My first weekend living in Northeast Los Angeles, I was one of the featured storytellers at BUSted, which was making its NELA debut at Future Studio Gallery in Highland Park. Everyone at the gallery was abuzz about a hit and run accident that happened right outside the night before. Irma Yolanda Espinoza-Lugo was in the crosswalk on Figueroa near Ave. 55 and was struck by a car. The driver pulled over only long enough to remove the license plates from the car, and continued to flee the scene. Days later, Espinoza-Lugo died from her injuries.
After the storytelling show, I walked south on Figueroa with Scott Schultz, the producer and host of BUSted. We noticed that the crosswalk at Ave. 55 had no indicators to let vehicles know if a pedestrian is crossing. As Scott and I continued our walk, we noticed several other crosswalks that were poorly marked. Few had flashing yellow lights that would activate once the pedestrian pressed the indicator button, but many had nothing. A lot of these crosswalks were also in dark stretches of Figueroa where street lamps are blocked by sycamore trees. Meanwhile, cars sped through the four-lane corridor at high speeds.Further south on Figueroa near Pasadena Ave., a Ghost Bike memorial is in place for Jose Luna, who was struck by a drunk driver at high speeds in the early morning hours of June 26th. He was in the cross walk with his bike, and was dragged several hundred feet. According to KTLA, the driver was found hours later, drunk and in bed with his girlfriend, with windshield debris in his hair and Luna’s blood on his car.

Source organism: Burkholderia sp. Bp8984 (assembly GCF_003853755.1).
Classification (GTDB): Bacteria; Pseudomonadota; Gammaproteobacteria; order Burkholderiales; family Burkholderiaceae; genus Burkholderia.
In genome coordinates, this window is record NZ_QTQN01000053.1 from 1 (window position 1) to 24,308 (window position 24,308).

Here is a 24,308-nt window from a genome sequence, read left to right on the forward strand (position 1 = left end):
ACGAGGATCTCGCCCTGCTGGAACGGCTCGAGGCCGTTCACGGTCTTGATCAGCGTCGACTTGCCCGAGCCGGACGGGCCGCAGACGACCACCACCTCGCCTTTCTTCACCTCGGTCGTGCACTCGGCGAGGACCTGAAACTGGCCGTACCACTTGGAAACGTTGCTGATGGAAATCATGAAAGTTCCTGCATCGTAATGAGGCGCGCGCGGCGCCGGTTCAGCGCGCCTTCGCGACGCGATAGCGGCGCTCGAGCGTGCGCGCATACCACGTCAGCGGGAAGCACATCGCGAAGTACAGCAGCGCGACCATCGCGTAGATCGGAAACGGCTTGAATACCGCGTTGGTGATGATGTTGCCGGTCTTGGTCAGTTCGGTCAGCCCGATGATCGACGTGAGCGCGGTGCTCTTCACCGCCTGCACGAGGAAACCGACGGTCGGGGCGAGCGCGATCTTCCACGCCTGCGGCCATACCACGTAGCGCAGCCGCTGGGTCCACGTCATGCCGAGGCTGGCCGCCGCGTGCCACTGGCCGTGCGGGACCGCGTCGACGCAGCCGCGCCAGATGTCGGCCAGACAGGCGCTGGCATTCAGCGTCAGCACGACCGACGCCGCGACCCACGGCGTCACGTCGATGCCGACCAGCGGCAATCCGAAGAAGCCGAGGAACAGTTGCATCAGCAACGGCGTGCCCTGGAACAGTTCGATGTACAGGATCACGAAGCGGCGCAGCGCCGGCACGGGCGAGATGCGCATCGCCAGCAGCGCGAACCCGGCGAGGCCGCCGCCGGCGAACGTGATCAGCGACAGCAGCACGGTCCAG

I bike this corridor of Figueroa all the time. Not only do I and other riders have to dodge traffic, but we also have to navigate sharp curves, steep hills, and poorly lit stretches of road. If an obstacle comes our way, like a parked car door suddenly opening or a pot hole, cyclists have to make the decision to dart into traffic or be taken by the obstacle.
The LA Times has reported that there have been 68 car vs. vehicle collisions on the three mile stretch of Figueroa between Ave. 26 and York Blvd. from 2002 and 2012, and 153 accidents involving cars and pedestrians during this same period, including nine fatalities.
Figueroa St. was slated to receive a road diet, but these plans were halted by Councilmember Gil Cedillo, claiming the removal of a car lane would restrict emergency vehicles. But does it? Adding bike lanes to this stretch of Fig would also add a middle turn lane. This would still provide plenty of room for emergency vehicles to get through. When I still lived in Koreatown, I regularly biked down 7th St., which was given a road diet years ago. I observed fire trucks coming and going from the station east of Alvarado with no issue.
How many more people have to lose their lives before NELA does something about this? Too many are being injured or killed in this corridor. This can be curtailed with putting indicator lights on all crosswalks, lowering the speed limit, and giving cyclists their own lane. Councilmember Cedillo, please stand up for the people you represent. How many more tragedies need to happen?